Cebu City stores run out of food, water stocks; fuel prices up as supply dwindles
CEBU CITY, Cebu, Philippines — Many supermarkets and groceries in Metro Cebu ran out of food supplies and water three days after Typhoon Odette battered the Visayas.
Fuel is another commodity that has been in demand in Cebu as the vast majority of the island is still without power.
The Inquirer checked the several supermarkets and groceries in Cebu over the weekend and found out that they no longer had stocks of bread, canned goods, noodles, and water, among others.
Despite the lack of supplies, people still wanted to get inside the stores even if it meant forming long queues outside the establishments.
People were still hoping that the stores could soon replenish their stocks.
Many water refilling stations were closed since electricity, which is used to put water into the containers, had yet to be restored.
Some residents who were able to store drinking water have decided to sell their supplies from its usual price of P10 to P50 per gallon.
Those who lived in condominium units used the water in the swimming pool to flush the toilets.
“It is so stressful. I have been looking for even a small bottle of water. I’m willing to buy it at any price, but everything is sold one,” Robert, not his real name, told the Inquirer.
A maintenance crew of a condominium building at the Cebu Business Park said they had allowed unit owners to fetch water from the swimming pool for their toilets and the remaining water in the tank to wash their dishes.
“We don’t have water because we are dependent on MCWD [Metropolitan Cebu Water District]. If the water in the tank runs out, then we no longer have water,” he told the Inquirer.
In an advisory on Facebook, the MCWD said that as of Sunday, Dec. 19, only 31 percent of their franchise area had been supplied with water by using its generator sets and with help of its bulk water suppliers.
The statement said the city government had set aside P21 million to rent generator sets and water delivery trucks to ration out water to consumers.
Water trucks, however, could not get into some areas, especially those the inner parts where fallen trees and electric posts had yet to be removed.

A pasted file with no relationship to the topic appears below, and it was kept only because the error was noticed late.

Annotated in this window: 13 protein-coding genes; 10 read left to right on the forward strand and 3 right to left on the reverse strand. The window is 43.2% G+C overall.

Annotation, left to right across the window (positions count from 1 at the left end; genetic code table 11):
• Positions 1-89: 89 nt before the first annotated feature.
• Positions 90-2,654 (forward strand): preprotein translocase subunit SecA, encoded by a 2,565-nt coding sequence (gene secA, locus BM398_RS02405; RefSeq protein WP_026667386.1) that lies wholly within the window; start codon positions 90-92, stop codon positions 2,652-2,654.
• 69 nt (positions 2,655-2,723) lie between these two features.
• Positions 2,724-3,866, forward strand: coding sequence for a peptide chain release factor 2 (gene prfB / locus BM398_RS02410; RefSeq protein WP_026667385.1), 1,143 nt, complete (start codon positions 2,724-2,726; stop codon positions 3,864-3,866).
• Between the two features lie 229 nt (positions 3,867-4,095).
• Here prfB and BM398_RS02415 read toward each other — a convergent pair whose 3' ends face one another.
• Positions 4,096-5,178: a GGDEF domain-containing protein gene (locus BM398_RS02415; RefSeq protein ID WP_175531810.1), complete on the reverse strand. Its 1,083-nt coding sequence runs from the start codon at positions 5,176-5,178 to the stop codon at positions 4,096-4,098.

According to one owner of a gasoline station, their fuel tankers could not get through roads due to the debris.
Some gasoline stations also could not operate since they didn’t have any generator sets or those who had them found them destroyed during the typhoon, said the owner, who asked not to be identified.
Those that managed to operate were swarmed with motorists who waited for houses away just to buy fuel needed for their generator sets and vehicles.
The high demand and low supply of fuel caused prices to go up to as much as P150 per liter.
“From P60 to P63 per liter, unleaded gasoline is now sold at P150 per liter in unauthorized fuel refilling stations,” said a vehicle owner who declined to be identified.
Diesel was sold at P100 per liter, about double than its usual P49.11.
The Inquirer tried but failed to reach Cebu City Mayor Michael Rama through phone calls on Sunday due to a poor communication signal.
But he sent a text message, saying the city government had already coordinated with representatives of fuel firms to address the matter.
Cebu City Councilor David Tumulak said the fuel firms promised to supply more fuel to the stations to meet the demand.
“The demand for fuel is really high in Cebu because many people want to use it for their generator sets and vehicles,” he said in a phone interview on Sunday.
Others also used their vehicles to charge their cellular phones.
Tumulak hoped that the power supply in Cebu would be restored as soon as possible, especially with Christmas barely a week away.
“We’re calling on other regions to help us, especially in restoring our power lines,” he said.
—WITH REPORTS FROM KARLOWE BRIER AND GRACE OBERES
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